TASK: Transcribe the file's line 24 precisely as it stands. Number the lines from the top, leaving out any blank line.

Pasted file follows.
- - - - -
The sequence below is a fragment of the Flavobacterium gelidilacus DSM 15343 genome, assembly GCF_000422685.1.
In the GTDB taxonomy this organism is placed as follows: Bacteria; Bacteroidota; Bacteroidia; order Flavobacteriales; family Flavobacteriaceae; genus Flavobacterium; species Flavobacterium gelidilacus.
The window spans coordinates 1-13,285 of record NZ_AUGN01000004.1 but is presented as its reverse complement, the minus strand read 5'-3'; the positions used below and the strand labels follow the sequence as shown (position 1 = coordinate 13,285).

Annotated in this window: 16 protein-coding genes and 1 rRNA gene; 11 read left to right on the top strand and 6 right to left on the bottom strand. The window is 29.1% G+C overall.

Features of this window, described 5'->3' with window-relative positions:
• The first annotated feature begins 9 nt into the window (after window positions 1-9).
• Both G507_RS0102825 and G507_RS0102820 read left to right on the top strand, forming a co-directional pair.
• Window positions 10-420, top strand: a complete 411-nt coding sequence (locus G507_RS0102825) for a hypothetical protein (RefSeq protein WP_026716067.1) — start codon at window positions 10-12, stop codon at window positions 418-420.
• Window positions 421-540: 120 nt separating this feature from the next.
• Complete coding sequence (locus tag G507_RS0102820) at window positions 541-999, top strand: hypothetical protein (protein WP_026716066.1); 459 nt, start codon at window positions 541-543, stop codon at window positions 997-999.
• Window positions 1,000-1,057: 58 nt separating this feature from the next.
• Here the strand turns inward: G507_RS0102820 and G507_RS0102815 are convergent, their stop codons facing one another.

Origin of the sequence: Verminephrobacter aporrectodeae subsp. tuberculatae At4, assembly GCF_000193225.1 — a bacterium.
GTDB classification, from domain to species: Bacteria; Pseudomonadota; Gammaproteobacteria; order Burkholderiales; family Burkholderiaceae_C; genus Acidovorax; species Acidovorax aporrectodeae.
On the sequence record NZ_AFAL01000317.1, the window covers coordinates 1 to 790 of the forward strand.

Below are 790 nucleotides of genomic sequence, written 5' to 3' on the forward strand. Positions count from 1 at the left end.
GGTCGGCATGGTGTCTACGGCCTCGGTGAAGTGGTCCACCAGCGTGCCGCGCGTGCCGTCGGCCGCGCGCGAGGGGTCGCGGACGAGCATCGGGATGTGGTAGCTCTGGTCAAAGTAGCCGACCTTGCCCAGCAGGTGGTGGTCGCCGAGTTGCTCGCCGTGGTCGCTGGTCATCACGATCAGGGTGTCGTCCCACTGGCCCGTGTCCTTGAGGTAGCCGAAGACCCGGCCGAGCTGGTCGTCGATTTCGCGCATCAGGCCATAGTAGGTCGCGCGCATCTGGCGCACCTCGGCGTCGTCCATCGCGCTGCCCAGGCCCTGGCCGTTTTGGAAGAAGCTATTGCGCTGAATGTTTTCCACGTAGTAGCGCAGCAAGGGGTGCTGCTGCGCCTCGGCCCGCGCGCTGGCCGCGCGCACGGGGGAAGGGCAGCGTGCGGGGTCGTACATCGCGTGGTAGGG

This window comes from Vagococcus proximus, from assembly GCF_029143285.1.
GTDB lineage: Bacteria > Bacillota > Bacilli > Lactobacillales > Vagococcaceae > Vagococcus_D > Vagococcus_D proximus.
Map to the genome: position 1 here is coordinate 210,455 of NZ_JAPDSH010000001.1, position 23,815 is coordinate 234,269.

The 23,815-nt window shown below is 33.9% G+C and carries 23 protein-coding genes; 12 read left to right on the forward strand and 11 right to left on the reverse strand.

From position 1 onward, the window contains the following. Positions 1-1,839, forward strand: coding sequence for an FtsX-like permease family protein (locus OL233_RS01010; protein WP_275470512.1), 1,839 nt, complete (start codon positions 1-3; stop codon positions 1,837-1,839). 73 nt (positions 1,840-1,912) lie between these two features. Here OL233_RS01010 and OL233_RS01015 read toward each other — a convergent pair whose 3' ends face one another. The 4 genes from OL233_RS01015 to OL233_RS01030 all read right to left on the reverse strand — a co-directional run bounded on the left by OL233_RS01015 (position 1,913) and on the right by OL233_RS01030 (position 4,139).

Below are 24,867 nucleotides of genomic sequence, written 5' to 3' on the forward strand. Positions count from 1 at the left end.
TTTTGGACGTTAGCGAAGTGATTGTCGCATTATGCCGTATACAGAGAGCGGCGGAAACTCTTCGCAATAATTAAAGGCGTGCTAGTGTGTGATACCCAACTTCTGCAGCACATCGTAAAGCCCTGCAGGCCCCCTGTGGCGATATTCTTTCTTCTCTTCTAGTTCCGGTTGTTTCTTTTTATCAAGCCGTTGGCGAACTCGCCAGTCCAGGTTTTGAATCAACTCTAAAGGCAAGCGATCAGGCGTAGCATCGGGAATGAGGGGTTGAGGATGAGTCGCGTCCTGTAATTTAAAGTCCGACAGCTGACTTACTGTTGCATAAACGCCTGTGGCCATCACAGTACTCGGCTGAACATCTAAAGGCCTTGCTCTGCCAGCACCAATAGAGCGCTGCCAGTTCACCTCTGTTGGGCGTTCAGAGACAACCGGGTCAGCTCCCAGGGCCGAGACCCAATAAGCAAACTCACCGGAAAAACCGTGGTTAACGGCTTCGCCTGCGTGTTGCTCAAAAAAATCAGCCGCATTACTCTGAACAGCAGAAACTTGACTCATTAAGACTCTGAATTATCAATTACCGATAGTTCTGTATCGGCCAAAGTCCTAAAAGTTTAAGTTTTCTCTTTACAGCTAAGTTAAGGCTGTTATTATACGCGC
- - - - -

TTTTGGACGTTAGCGAAGTGATTGTCGCATTATGCCGTATACAGAGAGCGGCGGAAACTCTTCGCAATAATTAAAGGCGTGCTAGTGTGTGATACCCAACTTCTGCAGCACATCGTAAAGCCCTGCAGGCCCCCTGTGGCGATATTCTTTCTTCTCTTCTAGTTCCGGTTGTTTCTTTTTATCAAGCCGTTGGCGAACTCGCCAGTCCAGGTTTTGAATCAACTCTAAAGGCAAGCGATCAGGCGTAGCATCGGGAATGAGGGGTTGAGGATGAGTCGCGTCCTGTAATTTAAAGTCCGACAGCTGACTTACTGTTGCATAAACGCCTGTGGCCATCACAGTACTCGGCTGAACATCTAAAGGCCTTGCTCTGCCAGCACCAATAGAGCGCTGCCAGTTCACCTCTGTTGGGCGTTCAGAGACAACCGGGTCAGCTCCCAGGGCCGAGACCCAATAAGCAAACTCACCGGAAAAACCGTGGTTAACGGCTTCGCCTGCGTGTTGCTCAAAAAAATCAGCCGCATTACTCTGAACAGCAGAAACTTGACTCATTAAGACTCTGAATTATCAATTACCGATAGTTCTGTATCGGCCAAAGTCCTAAAAGTTTAAGTTTTCTCTTTACAGCTAAGTTAAGGCTGTTATTATACGCGC